Go to yoga *instead* of a weekly gym session.

It's not the same sort of relaxation has deep breathing or something either. It's forcing your body into poses that correct the alignment of your spine (crunch!), and force tense muscles to loosen up so you can straighten them further (creeak!), and breathing is so you can move into a pose deeper, and strengthening the muscles that give you better posture throughout the day (burn!).

As much as I vastly prefer getting a massage, going to a yoga class actually fixes all the niggles in my back and neck much better than a massage.
Only exception being, go get a Thai Massage if you really can't stand yoga, because that's where they basically move you round like a doll, into similar poses to yoga, and force your body into being straightened out.

Also, if you're tensing up at the thought of this, do the 'relaxation' exercises where you tense up the muscle more, as hard as you can, for at least 5-10 seconds, because when you finally release them, they'll release properly, rather than into that half-tense state. You have to go body part by body part, from toes to head, but it is kinda effective.

P.S. Finally - Back pain tip:
Massage your pectorals. Seriously, rub and grope at that ropey line from your armpits along under your collarbone. If it hurts a bit, go semi-gently, but keep up a firm pressure, and really try and tenderise that ropey muscle until is softens up, and check it out as that pain vanishes within a few minutes as that muscle loosens up.
Hold your arms out like they are on an invisible keyboard - If you spend any time at a computer, or holding books in awkward poses, those muscles are tense from holding your arms up all day.
Because they are tensed up, they are pulling your shoulders forward in a hunch, and that causes your upper back to curve too far forward, and your lowerback to over-curve in the other direction to compensate. This means you might be feeling the pain quite low on your back, but it's all from not being able to straighten out properly because your pectorals are tense.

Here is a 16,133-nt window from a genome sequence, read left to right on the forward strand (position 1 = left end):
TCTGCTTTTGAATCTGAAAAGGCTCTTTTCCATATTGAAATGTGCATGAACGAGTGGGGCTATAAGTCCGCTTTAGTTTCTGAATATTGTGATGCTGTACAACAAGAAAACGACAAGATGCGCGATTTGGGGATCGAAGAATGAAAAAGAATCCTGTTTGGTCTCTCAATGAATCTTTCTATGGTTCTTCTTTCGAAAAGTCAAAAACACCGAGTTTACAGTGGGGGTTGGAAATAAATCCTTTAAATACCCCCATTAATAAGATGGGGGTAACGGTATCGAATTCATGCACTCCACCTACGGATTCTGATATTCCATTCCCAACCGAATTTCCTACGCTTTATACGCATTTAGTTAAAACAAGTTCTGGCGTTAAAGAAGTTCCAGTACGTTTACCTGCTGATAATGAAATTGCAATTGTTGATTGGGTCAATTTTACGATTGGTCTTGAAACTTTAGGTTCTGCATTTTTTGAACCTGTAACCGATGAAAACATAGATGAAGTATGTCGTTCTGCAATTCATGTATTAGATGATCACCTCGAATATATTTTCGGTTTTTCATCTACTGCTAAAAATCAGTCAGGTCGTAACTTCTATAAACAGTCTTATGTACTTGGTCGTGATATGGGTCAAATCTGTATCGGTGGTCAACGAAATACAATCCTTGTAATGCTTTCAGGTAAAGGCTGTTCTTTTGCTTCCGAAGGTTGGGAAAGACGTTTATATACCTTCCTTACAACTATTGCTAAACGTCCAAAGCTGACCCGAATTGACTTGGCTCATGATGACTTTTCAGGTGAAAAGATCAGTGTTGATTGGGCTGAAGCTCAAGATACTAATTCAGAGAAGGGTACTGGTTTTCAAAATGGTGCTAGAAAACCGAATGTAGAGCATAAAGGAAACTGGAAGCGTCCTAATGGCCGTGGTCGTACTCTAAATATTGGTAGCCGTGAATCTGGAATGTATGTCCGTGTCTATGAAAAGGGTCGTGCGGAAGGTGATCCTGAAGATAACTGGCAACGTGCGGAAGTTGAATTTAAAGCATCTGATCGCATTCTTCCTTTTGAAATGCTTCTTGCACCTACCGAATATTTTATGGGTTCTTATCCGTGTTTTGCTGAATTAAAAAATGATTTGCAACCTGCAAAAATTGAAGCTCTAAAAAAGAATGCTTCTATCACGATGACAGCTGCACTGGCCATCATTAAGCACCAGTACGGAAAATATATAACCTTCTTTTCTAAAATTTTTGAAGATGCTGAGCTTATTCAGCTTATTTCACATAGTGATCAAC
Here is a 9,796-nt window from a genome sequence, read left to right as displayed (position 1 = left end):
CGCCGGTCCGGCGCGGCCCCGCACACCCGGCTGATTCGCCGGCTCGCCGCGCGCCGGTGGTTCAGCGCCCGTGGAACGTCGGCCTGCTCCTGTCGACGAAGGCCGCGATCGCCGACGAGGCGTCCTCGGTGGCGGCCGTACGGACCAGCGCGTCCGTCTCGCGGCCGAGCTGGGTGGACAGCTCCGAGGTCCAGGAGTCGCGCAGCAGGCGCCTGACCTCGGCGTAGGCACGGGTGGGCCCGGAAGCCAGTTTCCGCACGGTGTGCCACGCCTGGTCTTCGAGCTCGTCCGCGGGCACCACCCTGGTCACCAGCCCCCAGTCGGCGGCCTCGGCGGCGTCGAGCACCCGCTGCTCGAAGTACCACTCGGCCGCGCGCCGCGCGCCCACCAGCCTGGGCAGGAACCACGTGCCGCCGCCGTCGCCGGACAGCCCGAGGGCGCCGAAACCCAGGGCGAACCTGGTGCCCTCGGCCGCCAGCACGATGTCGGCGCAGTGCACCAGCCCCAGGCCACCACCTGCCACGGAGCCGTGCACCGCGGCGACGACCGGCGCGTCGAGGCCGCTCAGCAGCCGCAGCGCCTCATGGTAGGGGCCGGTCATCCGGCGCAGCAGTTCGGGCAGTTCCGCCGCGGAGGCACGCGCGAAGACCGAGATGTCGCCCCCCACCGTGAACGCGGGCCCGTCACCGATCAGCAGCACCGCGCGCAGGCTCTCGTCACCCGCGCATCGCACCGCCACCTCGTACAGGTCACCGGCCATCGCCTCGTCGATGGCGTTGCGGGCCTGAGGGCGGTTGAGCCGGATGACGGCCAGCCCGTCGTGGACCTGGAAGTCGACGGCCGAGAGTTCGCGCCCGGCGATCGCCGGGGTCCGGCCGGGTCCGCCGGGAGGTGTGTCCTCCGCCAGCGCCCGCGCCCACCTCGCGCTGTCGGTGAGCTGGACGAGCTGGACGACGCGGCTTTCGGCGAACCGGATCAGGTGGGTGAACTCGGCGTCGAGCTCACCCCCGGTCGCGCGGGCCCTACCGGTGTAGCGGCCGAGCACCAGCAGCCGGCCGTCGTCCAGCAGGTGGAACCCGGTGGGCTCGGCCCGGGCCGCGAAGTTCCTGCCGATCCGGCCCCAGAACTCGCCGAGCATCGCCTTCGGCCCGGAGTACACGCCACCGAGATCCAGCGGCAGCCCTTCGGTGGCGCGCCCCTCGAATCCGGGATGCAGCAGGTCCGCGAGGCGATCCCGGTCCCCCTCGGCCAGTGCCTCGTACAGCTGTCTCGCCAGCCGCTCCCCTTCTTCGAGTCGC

I don't know any office workers/computer geeks who don't have muscle tension there.
Massage there, and suddenly you can drop your shoulders further, and actually 'relax' your back into a straight posture.
Check it out. It's magic.
posted by Elysum at 2:00 PM on February 3, 2014 [1 favorite]

Lots of good answers in this thread but I wanted to just echo corn_bread and attack the idea that relaxing activities are inherently lazy or consist of doing nothing.

Coming from a tai chi/qigong angle there is a big difference between a relaxed lazy slouch and doing the movements correctly, maintaining the correct posture whilst also relaxing.

The former is very easy and requires no thought. The later is very difficult, requiring all your will to be sharply focused. People doing tai chi/yoga etc may look serene but the reality is that their mind is constantly working hard to improve their movement.

I think the other thing these kind of activities make you aware of is how little you are aware of your own mind and body. If you are just laying down, can you feel the middle of your back? What does it feel like? How long does it take to find the sensation? Again this is something you have to train yourself to do.

Lastly I entirely understand the concerns about hearing about energy based nonsense in a class. My tactic with this has been to ignore it and remind myself that mindfulness is a well varied predicator of happiness and stress is a big factor in many health problems such as heart disease. So the activity is useful even if not for the reasons the teacher believes.